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Archaeology and Language in the Andes$
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Paul Heggarty and David Beresford-Jones

Print publication date: 2012

Print ISBN-13: 9780197265031

Published to British Academy Scholarship Online: January 2013

DOI: 10.5871/bacad/9780197265031.001.0001

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Unravelling the Enigma of the ‘Particular Language’ of the Incas

Unravelling the Enigma of the ‘Particular Language’ of the Incas

Chapter:
(p.264) (p.265) 11 Unravelling the Enigma of the ‘Particular Language’ of the Incas
Source:
Archaeology and Language in the Andes
Author(s):

RODOLFO CERRÓN-PALOMINO

Publisher:
British Academy
DOI:10.5871/bacad/9780197265031.003.0011

Sixteenth- and seventeenth-century chroniclers call attention to the Incas having had a ‘particular language’, used exclusively by members of the court. The sparse linguistic material attributed to it consists of barely a dozen proper names which ‘El Inca’ Garcilaso de la Vega, unable to explain through his Quechua mother tongue, assumed must belong to the purported secret language. On closer inspection most of these words do turn out to be explicable in terms of either a Quechua or an Aymara origin. Nevertheless, a small amount of extant onomastic material — mostly Inca institutional names — cannot be traced back to either, and points to a third language instead. This chapter makes the case that this could have been Puquina, once a major language of the Titicaca Basin, whence the mythical Incas set out on their journey to Cuzco. Linguistic, mythohistorical, and archaeological evidence are offered support of this hypothesis.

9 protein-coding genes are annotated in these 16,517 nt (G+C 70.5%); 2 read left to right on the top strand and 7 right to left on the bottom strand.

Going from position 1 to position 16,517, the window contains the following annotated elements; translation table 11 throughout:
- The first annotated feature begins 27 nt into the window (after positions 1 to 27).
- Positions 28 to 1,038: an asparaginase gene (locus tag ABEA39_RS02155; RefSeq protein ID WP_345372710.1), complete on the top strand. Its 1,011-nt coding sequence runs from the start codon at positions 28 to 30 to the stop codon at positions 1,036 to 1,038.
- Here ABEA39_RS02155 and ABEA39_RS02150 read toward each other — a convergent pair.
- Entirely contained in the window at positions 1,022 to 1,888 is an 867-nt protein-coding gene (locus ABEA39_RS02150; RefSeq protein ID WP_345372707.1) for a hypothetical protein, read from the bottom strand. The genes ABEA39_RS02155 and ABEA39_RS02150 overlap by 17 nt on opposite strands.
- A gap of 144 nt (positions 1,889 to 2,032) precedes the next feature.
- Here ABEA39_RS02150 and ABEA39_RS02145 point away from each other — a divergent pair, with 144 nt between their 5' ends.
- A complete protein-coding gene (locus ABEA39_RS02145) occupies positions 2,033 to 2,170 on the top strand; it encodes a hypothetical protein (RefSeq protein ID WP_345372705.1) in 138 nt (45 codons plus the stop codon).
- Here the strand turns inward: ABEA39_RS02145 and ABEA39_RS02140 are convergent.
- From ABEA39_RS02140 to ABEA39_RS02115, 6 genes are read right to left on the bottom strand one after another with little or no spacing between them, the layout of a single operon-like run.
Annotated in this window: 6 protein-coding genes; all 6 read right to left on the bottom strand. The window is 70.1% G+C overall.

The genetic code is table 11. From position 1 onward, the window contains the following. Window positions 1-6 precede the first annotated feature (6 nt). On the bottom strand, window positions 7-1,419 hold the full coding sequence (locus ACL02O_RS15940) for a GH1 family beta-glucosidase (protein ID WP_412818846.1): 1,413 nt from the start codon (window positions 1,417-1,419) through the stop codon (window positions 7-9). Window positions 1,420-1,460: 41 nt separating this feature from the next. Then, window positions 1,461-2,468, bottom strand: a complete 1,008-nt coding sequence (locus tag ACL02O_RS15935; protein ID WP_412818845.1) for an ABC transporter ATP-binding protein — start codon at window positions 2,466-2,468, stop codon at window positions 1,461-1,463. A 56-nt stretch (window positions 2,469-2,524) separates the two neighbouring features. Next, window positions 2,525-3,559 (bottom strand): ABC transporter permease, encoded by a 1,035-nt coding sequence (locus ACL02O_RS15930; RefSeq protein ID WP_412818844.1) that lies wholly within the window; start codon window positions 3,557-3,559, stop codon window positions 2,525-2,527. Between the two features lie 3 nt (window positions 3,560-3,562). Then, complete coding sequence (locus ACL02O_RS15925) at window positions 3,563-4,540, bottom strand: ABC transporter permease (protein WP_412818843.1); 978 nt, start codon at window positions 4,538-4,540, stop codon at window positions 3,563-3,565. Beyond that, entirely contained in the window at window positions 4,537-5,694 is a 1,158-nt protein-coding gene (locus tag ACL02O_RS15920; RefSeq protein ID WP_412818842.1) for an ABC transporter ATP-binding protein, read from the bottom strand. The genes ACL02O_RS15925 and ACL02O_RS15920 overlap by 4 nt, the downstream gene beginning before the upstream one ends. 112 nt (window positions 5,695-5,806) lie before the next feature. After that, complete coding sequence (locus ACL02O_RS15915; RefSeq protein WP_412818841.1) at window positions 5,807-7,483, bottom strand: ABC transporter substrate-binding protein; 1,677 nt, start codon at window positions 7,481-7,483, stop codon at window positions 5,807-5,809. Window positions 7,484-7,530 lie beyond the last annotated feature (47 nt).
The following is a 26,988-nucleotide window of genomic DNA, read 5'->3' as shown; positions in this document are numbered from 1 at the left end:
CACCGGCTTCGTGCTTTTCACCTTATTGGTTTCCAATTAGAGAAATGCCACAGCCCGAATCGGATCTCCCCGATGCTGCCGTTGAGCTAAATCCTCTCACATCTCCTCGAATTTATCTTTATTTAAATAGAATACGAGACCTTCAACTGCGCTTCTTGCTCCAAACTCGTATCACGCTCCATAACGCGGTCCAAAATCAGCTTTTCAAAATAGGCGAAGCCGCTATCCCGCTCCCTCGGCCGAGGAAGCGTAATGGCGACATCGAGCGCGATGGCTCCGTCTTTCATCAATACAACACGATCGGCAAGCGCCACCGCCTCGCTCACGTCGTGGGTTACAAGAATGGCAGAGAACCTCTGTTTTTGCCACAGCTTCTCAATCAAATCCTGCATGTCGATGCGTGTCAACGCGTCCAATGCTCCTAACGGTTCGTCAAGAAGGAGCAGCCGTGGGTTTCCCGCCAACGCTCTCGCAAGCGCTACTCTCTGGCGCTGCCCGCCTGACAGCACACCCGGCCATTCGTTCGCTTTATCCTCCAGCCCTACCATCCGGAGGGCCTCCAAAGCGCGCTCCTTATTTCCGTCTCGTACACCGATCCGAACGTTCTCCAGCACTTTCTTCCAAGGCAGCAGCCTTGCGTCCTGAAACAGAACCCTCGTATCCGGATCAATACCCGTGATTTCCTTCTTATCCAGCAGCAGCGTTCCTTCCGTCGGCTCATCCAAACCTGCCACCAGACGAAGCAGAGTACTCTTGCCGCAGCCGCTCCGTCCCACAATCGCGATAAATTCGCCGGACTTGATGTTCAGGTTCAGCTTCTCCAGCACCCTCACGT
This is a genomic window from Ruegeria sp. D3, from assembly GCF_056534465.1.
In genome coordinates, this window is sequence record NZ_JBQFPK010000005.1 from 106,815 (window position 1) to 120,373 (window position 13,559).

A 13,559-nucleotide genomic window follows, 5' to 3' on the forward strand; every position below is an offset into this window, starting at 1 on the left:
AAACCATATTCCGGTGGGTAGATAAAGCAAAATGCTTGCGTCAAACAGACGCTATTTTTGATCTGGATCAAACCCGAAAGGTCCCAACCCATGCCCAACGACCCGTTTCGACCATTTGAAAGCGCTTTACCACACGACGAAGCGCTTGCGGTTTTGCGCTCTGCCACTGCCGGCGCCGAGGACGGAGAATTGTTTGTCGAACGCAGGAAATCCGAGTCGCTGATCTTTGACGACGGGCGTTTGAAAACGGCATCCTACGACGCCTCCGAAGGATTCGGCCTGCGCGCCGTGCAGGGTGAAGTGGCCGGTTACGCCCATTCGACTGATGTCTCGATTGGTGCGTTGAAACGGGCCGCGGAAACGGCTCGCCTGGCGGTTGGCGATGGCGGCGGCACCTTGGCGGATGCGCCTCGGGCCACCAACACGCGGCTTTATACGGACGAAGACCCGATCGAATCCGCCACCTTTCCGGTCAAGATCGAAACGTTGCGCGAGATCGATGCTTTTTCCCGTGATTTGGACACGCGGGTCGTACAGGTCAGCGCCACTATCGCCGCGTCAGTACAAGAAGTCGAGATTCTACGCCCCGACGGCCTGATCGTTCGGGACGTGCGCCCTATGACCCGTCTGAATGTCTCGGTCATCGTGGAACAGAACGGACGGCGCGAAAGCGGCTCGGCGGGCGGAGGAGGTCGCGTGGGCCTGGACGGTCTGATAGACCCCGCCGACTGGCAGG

Keywords:   Incas, Garcilaso de la Vega, Quechua, secret language, onomastic material, Puquina

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